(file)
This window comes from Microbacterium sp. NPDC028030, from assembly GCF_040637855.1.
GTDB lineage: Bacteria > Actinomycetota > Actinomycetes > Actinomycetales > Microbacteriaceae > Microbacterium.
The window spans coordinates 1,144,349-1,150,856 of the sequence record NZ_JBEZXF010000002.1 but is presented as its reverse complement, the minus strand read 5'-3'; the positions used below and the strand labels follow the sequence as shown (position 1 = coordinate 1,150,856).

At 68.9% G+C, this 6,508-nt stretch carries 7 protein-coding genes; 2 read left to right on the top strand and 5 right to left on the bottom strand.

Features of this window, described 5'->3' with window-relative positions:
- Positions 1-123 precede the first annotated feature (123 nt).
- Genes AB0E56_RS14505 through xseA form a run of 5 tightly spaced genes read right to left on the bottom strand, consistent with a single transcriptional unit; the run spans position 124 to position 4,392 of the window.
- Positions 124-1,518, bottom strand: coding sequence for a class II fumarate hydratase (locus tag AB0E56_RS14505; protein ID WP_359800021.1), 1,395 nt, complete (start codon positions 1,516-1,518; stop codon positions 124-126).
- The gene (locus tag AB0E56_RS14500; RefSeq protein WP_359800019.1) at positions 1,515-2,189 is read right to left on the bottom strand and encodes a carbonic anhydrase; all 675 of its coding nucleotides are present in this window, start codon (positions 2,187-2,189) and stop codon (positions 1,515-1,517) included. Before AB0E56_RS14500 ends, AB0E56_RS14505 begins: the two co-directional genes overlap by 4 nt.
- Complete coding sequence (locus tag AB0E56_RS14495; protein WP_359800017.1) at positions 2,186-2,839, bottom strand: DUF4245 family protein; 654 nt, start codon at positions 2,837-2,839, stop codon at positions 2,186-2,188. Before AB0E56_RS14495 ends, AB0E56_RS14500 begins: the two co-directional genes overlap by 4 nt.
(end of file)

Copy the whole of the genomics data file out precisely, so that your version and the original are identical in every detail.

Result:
This window comes from Microbacterium sp. NPDC028030, from assembly GCF_040637855.1.
GTDB lineage: Bacteria > Actinomycetota > Actinomycetes > Actinomycetales > Microbacteriaceae > Microbacterium.
The window spans coordinates 1,144,349-1,150,856 of the sequence record NZ_JBEZXF010000002.1 but is presented as its reverse complement, the minus strand read 5'-3'; the positions used below and the strand labels follow the sequence as shown (position 1 = coordinate 1,150,856).

At 68.9% G+C, this 6,508-nt stretch carries 7 protein-coding genes; 2 read left to right on the top strand and 5 right to left on the bottom strand.

Features of this window, described 5'->3' with window-relative positions:
- Positions 1-123 precede the first annotated feature (123 nt).
- Genes AB0E56_RS14505 through xseA form a run of 5 tightly spaced genes read right to left on the bottom strand, consistent with a single transcriptional unit; the run spans position 124 to position 4,392 of the window.
- Positions 124-1,518, bottom strand: coding sequence for a class II fumarate hydratase (locus tag AB0E56_RS14505; protein ID WP_359800021.1), 1,395 nt, complete (start codon positions 1,516-1,518; stop codon positions 124-126).
- The gene (locus tag AB0E56_RS14500; RefSeq protein WP_359800019.1) at positions 1,515-2,189 is read right to left on the bottom strand and encodes a carbonic anhydrase; all 675 of its coding nucleotides are present in this window, start codon (positions 2,187-2,189) and stop codon (positions 1,515-1,517) included. Before AB0E56_RS14500 ends, AB0E56_RS14505 begins: the two co-directional genes overlap by 4 nt.
- Complete coding sequence (locus tag AB0E56_RS14495; protein WP_359800017.1) at positions 2,186-2,839, bottom strand: DUF4245 family protein; 654 nt, start codon at positions 2,837-2,839, stop codon at positions 2,186-2,188. Before AB0E56_RS14495 ends, AB0E56_RS14500 begins: the two co-directional genes overlap by 4 nt.